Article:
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Prisoners and transplants


by Jeffrey P. Kahn, Ph.D., M.P.H.
Director, Center for Bioethics
University of Minnesota

A heart transplant performed on a prison inmate in California is creating a debate about whether prisoners deserve access to any and all medical care, and whether they should receive equal access to extremely scarce resources, such as organs for transplants.

As the prison population in the U.S. ages, demand for health care services will increase, just as it does in the rest of the population. The combination of high rates of chronic diseases that affect the kidneys and liver, and an aging prison population mean that more prisoners will need transplants to survive.

But should such scarce resources be offered to those who forfeit their rights as convicted criminals? How much health care should prisoners receive, and should their priority be different than those who are not incarcerated?

A right to health care?

Almost thirty years ago, the U.S. Supreme Court ruled that prisoners were entitled to receive adequate medical care, effectively creating prisoners' rights to health care. The irony is that there is no such right for law-abiding citizens, and in fact many inmates receive much better medical care when they are incarcerated than they had when they were free.

But what counts as "adequate" medical care for prisoners? Should they receive only basic care such as first aid and basic medications, all available treatments, or something in between?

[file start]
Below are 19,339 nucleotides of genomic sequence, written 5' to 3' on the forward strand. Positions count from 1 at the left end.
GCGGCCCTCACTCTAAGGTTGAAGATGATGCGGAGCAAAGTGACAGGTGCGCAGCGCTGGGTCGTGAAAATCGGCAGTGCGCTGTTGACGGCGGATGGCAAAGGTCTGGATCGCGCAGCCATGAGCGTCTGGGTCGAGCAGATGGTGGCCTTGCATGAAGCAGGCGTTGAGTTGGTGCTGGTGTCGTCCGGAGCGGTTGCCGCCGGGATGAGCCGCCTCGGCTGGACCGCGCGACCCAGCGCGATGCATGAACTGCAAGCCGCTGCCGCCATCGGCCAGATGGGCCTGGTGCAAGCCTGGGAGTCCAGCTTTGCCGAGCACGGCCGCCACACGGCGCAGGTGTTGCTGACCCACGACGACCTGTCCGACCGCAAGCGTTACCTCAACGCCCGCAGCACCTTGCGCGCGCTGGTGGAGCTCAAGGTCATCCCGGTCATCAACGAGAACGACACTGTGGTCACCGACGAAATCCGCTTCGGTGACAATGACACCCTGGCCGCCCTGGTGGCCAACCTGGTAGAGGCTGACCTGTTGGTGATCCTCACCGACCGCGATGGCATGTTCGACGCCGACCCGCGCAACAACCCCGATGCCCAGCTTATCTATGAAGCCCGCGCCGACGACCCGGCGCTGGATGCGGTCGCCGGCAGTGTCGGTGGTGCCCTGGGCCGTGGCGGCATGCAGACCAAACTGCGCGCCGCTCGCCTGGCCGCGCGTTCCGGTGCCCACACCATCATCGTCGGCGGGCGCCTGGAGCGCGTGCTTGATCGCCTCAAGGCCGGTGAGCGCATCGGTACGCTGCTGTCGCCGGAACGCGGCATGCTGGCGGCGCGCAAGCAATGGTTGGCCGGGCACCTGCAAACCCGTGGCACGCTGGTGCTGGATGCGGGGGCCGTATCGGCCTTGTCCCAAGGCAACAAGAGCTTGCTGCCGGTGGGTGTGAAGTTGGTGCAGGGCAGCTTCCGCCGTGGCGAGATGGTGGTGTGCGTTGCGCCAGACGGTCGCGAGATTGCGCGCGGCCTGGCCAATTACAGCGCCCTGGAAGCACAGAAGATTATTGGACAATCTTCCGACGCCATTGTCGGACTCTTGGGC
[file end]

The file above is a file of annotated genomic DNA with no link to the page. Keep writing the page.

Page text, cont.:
Since prisoners forfeit many rights when they are convicted of committing crimes -- their freedom, the right to vote, etc. -- why should they gain a new right to health care when they are imprisoned?

One answer is that by using prison as a means of protecting the public, society creates an obligation to keep prisoners safe and treat them humanely, which ought to include health care.

The reality of prison medical care is that prisoners receive the same range of services available to anybody else. Politicians and prison officials recognize that providing health care is an expensive proposition, but have come to view it as a necessary cost of protecting society.

Past deeds and future desserts

But what should happen when prisoners and the people who are being protected from them are competing for the same scarce resources, like kidneys, livers, hearts or other organs for transplant? Should the fact that prisoners broke the law lower their priority compared to law-abiding patients? If so, on what grounds?

Any policy that would award lower priority to prisoners would be based on some sense that prisoners deserve less based on their value to society, and would introduce the notion of social worth to the entire transplant system.

While prisoners' actions may make them seem like less worthy transplant candidates than many other members of society, the same can be said for alcoholics whose actions lead to the destruction of their livers and who need a transplant to survive, or smokers who contract heart disease. Yet we don't base transplant priority on patients' lifestyle choices.

We put people in jail and take away their freedoms based on judgments about their unlawful actions, but that ought to be separate from making judgments about their social worth for access to organ transplant.

The truth is that if social worth becomes a criterion for judging who gets transplants first -- or maybe who gets them at all -- then we all had better take a hard look at our lifestyles and behaviors.

In the end, the fact that the system offers heart transplants to inmates says more about what's wrong with health care for people outside of prison that it says about how we treat those behind bars.

Visit the
"Ethics Matters" Archive
where you'll find other columns from Jeffrey Kahn
on a wide range of bioethics topics.

"Ethics Matters" is a biweekly feature from the
Center for Bioethics and CNN Interactive.


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